Motorcyle racing industry introduces drug and alcohol testing
The discovery of P in the blood of a competitor who crashed and died in a street race in Paeroa last year has prompted the motorcycle racing industry to introduce drug and alcohol testing for its competitors.
Lance Vaughan Lowe, 40, died after crashing during a practice lap just before the start of Paeroa's Battle of the Streets race on February 17.
In his evidence to Coroner Gordon Matenga, at a coroner's inquest held in Hamilton yesterday, Senior Constable Kent Morrissey of the Waikato police serious crash unit said speed and the methamphetamine found in Lowe's blood were factors in the crash.
Motorcycle New Zealand president Jim Tuckerman told the inquest that the organisation had changed several of its rules and procedures, in line with Motorcycle Australia, to combat drug and alcohol use in the sport.
They had also arranged for random testing by Drug Free Sport New Zealand before races.
It was likely its new regime would come into force in July, Tuckerman said.
Lowe was also discovered to not have competed in a race in the two years before his death, and Tuckerman said they had altered one of its rules that a rider must have taken part in at least three club events in the previous 12 months.
Questioned further by the coroner, Tuckerman also said any rider found with substances in their system would be suspended.
Morrissey said Lowe was on his second practice lap and had just passed friend Michael Old, of Auckland, when he appeared to take a corner too wide.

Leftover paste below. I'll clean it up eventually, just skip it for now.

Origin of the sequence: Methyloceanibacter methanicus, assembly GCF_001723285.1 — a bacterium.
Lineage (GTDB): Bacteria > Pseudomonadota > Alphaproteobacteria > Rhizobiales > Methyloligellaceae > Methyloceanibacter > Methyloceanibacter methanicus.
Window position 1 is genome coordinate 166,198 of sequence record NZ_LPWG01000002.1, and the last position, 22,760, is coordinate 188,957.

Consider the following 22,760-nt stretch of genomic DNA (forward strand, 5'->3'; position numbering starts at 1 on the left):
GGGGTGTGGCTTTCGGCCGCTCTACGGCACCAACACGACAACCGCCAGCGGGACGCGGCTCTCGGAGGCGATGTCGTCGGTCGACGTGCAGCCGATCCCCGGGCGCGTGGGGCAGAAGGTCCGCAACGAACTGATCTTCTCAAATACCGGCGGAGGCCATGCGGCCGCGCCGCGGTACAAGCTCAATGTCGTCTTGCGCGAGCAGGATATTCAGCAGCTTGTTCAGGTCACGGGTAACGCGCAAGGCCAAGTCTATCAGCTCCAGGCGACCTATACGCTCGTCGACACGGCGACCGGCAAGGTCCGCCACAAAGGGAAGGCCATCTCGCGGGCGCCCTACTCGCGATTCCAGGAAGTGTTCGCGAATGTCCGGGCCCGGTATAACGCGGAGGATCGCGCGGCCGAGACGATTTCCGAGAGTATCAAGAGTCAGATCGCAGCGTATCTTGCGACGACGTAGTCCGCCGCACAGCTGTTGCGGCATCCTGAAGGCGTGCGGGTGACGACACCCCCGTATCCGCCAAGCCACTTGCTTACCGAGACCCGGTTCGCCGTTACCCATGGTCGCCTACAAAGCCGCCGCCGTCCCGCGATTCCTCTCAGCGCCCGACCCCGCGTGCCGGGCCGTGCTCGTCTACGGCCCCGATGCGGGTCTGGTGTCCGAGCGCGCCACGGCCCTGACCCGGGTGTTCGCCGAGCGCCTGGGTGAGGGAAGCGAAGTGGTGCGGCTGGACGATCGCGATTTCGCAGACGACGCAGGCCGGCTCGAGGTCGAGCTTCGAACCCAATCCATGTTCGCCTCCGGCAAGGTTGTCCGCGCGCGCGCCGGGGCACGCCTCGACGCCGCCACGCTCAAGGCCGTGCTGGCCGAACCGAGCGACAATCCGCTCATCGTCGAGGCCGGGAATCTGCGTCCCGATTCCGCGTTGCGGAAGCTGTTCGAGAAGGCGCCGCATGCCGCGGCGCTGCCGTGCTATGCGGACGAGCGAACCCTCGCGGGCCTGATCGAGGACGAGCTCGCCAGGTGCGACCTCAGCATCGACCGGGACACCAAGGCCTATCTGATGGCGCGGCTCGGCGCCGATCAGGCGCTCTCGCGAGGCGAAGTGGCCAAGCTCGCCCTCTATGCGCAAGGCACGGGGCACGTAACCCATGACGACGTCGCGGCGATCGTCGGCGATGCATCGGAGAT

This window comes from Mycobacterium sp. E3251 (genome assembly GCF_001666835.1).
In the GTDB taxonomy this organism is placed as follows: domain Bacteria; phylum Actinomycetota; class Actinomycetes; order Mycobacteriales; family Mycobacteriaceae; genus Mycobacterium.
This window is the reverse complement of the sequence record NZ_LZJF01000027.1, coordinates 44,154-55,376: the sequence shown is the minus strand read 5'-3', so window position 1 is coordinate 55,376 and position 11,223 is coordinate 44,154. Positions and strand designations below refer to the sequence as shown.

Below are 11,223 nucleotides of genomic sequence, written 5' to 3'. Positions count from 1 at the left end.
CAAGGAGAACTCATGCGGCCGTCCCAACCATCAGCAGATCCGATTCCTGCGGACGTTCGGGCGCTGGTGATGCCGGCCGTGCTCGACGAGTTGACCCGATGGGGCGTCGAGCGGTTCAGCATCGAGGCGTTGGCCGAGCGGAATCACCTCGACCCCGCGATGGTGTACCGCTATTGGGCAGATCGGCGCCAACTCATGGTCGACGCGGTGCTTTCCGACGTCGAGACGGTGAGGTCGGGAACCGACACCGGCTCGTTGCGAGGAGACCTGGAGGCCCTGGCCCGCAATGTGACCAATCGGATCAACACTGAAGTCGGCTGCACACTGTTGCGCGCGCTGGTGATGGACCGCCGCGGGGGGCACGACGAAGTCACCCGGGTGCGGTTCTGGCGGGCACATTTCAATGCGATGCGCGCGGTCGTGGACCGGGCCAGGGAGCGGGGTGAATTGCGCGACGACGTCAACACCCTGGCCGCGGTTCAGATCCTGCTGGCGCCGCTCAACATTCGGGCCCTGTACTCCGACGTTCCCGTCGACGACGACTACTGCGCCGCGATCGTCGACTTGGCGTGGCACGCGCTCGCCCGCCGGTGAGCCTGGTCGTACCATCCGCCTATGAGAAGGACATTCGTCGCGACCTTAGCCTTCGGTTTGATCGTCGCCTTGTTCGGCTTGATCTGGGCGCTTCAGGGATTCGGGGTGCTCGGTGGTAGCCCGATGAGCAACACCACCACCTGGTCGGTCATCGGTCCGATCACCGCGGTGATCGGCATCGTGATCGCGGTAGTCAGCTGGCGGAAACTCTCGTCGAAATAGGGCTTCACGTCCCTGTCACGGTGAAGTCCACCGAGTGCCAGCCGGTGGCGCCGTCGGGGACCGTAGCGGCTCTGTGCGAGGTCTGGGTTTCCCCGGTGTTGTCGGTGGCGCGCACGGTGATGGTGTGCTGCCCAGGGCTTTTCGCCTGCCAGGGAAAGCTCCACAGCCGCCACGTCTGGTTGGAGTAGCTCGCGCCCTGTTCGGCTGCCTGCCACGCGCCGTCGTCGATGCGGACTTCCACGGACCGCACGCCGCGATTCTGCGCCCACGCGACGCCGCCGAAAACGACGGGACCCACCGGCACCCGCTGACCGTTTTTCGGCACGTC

He hit the brakes, which caused the rear wheel to lift off the ground, before hitting a bump on the track, causing him to lose control of the bike.
Lowe was thrown into a safety barrier.
Old told the coroner that he saw a bike on the ground as he approached the corner. He then looked up and saw Lowe laying directly ahead of him, but despite slamming on the brake he was unable to avoid hitting Lowe while travelling about 140kmh.
Lowe died four days later in an Auckland hospital.
Old told the coroner he had known Lowe for about 15 years and described him as a "hell rider", someone who was extremely capable on a motorbike.
Ian Thompson, a steward for Motorcycle New Zealand during the race, said it was an "unremarkable" crash which normally every other rider would walk away from.
"He stood no chance ... there was nothing you could do, it just all happened at once. He [Lowe] may have been going a little bit fast but he wasn't going silly fast. It was a racing speed but it didn't look like he was out of control until the moment he went down," Thompson told the inquest.
While the coroner said Lowe died due to severe head injuries suffered after being hit in the head and chest by Old's motorbike wheel, he was concerned to hear of the P in Lowe's system.
"It is, in my view, important to ensure that an inherently dangerous sport like motorcycle racing is made as safe as it can possibly be," he said. However, in light of Motorcycle NZ already taking steps to combat the issue, he stopped short of issuing any recommendations.
"Were it not for these steps being taken I would have made strong recommendations that such steps would have to be undertaken," the coroner said. He also reassured Old that he was not to blame.
"I just want to reaffirm to [Old] ... that in my view there was nothing he could have done to avoid the crash." As for whether the P affected Lowe, it "was not possible" to know.
Outside court, Lowe's mother, Kay, who labelled her son an "idiot" for using P, said she was aware he had tried it, but thought he had given it up. "Accidents happen, that guy [Old] had nowhere to go and he [Lowe] died doing something that he loved doing. Racing, any sport, is dangerous and it could have been the other way around," she said.